A lot of myself has gone into the book – not just my work ethic and things I like, but my humor, my love of story, probably some sense of the nostalgia I feel for the things I grew up with. A lot of my love of obscure folklore is there, and parts of my personality surface in most of the characters. It was terrifying to include some of the exchanges – I tend to like to fly under the radar at times, and some of the dialogue is so out there, it felt a little like exposing myself to include it. I’ve written horror, but putting it in the context of a supposedly fun fantasy story was another leap of faith. At the end of the day, though, I had to learn to go with my gut, pay attention to what worked, and be prepared to take out or revamp what didn’t. It meant getting very, very honest with myself.
It’s one of those books that isn’t quite one thing or the other, no matter how it’s marketed. I always tell people that there’s something for everyone, because there are many different aspects to me. There’s horror, there’s fantasy, fairy tale asides and hidden Easter eggs abound, there’s more paranormal quirks, there’s humor. For me, though, there was a lot of work and learning. This book taught me not only about process, but the fact that sometimes you have to change up and let go of your process to do what’s best for the title. I cut a good portion out and changed up the last fourth of the book to tighten things up. Some parts of certain characters’ personalities won’t be revealed until later in the series. That meant a lot of constant reworking, a lot of constant changing up.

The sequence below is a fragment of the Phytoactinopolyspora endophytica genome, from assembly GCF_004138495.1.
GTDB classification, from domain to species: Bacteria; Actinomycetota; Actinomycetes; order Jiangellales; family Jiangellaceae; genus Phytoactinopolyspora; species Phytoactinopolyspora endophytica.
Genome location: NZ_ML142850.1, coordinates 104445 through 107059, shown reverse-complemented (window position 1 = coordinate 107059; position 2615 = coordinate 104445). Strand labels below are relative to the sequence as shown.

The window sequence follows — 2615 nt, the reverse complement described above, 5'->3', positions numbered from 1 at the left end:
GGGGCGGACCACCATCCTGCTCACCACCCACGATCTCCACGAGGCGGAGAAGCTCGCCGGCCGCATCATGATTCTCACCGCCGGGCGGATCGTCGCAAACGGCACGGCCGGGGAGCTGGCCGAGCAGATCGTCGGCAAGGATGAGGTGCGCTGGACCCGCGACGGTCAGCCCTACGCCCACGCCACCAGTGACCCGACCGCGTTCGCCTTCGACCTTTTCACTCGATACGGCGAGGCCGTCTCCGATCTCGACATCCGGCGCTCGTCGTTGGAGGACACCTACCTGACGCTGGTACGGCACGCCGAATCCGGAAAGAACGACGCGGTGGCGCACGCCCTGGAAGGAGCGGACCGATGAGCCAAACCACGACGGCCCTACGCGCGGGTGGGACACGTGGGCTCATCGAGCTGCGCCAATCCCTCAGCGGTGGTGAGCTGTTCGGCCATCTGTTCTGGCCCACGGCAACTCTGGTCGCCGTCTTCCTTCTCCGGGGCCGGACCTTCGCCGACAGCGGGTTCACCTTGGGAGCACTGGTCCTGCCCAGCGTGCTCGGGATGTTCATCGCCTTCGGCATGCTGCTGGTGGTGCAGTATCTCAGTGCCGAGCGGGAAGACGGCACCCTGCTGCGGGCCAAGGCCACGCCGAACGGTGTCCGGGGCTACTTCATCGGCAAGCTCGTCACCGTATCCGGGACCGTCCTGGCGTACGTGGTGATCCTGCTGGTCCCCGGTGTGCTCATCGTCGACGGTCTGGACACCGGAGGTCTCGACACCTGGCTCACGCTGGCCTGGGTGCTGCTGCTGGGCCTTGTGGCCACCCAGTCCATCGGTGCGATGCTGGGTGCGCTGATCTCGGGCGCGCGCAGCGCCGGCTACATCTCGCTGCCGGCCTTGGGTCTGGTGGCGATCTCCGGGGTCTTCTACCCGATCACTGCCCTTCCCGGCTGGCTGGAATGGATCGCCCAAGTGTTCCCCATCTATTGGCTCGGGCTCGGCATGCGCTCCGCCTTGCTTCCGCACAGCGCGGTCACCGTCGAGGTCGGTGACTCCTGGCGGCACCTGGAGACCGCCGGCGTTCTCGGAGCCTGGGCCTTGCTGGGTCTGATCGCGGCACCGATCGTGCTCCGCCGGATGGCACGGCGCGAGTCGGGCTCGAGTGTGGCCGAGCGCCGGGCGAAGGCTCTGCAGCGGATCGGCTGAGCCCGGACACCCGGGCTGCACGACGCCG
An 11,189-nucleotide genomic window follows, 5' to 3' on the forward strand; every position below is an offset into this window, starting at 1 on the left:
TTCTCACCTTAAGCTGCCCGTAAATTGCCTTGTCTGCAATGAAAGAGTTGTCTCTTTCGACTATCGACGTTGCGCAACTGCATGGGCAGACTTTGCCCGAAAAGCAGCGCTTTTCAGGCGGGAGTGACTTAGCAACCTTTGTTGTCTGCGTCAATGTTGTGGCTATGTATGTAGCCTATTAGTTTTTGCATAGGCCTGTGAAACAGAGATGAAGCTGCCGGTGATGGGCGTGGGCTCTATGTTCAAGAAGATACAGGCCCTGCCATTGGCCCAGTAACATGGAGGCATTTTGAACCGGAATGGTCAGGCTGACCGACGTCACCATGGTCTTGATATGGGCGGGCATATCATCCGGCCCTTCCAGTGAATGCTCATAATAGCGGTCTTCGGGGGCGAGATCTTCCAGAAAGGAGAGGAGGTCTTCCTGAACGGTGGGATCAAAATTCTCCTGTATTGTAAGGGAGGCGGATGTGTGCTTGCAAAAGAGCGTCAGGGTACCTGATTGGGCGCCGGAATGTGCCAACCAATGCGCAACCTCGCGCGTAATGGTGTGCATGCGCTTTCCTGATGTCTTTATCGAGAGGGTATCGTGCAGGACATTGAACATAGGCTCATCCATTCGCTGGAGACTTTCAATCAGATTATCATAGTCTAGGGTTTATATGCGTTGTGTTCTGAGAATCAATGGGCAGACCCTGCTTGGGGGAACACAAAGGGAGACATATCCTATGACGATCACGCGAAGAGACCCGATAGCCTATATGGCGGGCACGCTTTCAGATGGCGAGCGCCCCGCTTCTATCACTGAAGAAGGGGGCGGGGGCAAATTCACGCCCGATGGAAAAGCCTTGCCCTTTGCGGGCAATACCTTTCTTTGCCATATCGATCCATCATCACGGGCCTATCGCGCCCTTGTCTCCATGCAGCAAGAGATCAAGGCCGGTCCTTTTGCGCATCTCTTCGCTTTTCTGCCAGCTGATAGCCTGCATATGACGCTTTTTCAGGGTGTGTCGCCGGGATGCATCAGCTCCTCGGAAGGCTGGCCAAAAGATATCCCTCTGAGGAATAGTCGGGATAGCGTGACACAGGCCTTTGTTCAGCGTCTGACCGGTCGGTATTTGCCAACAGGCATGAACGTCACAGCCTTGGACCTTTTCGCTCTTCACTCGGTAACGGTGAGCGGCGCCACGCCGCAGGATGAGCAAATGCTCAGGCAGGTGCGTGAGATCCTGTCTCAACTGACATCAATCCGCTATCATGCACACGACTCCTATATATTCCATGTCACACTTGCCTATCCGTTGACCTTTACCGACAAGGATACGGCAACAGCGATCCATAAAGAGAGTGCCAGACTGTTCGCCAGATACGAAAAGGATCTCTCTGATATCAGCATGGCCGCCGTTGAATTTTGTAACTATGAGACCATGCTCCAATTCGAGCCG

And you know what? That’s okay. At the end of the day, Olde School isn’t about trying to be any one thing or appeal to a certain person. At its core, it’s about a bunch of strange misfits banding together to figure out a bigger problem. For me, at its core, it’s about me finally getting the chance to sit down and give myself permission as an author to do what needed to be done and fully embrace all the highs and lows, the edits and fumbles of that process. It was the permission to just make the book the way it needed to be made, and I’m really glad I got to have that opportunity – no matter how long and arduous that could be at times. And if people enjoy it and all that work pays off by people connecting with the book and the series? Then that’s a great big thick layer of icing on an awesome cake.
Beth is the founder and editor of Fuelled by Fiction. She is a twenty-something east coast Canadian girl who loves writing about books and feminism.